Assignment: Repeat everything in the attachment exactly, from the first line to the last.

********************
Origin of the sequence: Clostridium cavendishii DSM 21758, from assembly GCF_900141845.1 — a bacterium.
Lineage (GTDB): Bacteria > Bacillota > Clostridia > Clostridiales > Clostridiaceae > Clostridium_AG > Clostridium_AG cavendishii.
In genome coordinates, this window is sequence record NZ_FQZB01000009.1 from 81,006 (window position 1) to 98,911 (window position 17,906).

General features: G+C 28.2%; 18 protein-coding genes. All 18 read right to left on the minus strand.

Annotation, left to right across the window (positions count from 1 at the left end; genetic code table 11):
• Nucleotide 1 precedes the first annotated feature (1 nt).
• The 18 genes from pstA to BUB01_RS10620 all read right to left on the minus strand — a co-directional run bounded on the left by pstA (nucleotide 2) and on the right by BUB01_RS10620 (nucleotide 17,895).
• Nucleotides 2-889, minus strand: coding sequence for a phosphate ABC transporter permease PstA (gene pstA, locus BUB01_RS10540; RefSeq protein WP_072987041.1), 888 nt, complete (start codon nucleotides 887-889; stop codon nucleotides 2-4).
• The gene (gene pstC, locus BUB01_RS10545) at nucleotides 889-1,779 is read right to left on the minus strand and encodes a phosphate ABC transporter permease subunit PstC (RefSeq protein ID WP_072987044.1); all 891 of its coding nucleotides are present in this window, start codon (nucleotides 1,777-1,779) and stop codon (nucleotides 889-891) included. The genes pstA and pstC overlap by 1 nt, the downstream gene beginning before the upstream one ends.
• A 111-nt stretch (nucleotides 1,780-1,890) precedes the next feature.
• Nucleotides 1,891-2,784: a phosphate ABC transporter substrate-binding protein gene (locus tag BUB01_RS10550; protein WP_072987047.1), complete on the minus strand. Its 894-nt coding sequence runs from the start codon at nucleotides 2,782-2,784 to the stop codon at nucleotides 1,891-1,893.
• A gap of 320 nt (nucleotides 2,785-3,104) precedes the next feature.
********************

Origin of the sequence: Clostridium cavendishii DSM 21758, from assembly GCF_900141845.1 — a bacterium.
Lineage (GTDB): Bacteria > Bacillota > Clostridia > Clostridiales > Clostridiaceae > Clostridium_AG > Clostridium_AG cavendishii.
In genome coordinates, this window is sequence record NZ_FQZB01000009.1 from 81,006 (window position 1) to 98,911 (window position 17,906).

General features: G+C 28.2%; 18 protein-coding genes. All 18 read right to left on the minus strand.

Annotation, left to right across the window (positions count from 1 at the left end; genetic code table 11):
• Nucleotide 1 precedes the first annotated feature (1 nt).
• The 18 genes from pstA to BUB01_RS10620 all read right to left on the minus strand — a co-directional run bounded on the left by pstA (nucleotide 2) and on the right by BUB01_RS10620 (nucleotide 17,895).
• Nucleotides 2-889, minus strand: coding sequence for a phosphate ABC transporter permease PstA (gene pstA, locus BUB01_RS10540; RefSeq protein WP_072987041.1), 888 nt, complete (start codon nucleotides 887-889; stop codon nucleotides 2-4).
• The gene (gene pstC, locus BUB01_RS10545) at nucleotides 889-1,779 is read right to left on the minus strand and encodes a phosphate ABC transporter permease subunit PstC (RefSeq protein ID WP_072987044.1); all 891 of its coding nucleotides are present in this window, start codon (nucleotides 1,777-1,779) and stop codon (nucleotides 889-891) included. The genes pstA and pstC overlap by 1 nt, the downstream gene beginning before the upstream one ends.
• A 111-nt stretch (nucleotides 1,780-1,890) precedes the next feature.
• Nucleotides 1,891-2,784: a phosphate ABC transporter substrate-binding protein gene (locus tag BUB01_RS10550; protein WP_072987047.1), complete on the minus strand. Its 894-nt coding sequence runs from the start codon at nucleotides 2,782-2,784 to the stop codon at nucleotides 1,891-1,893.
• A gap of 320 nt (nucleotides 2,785-3,104) precedes the next feature.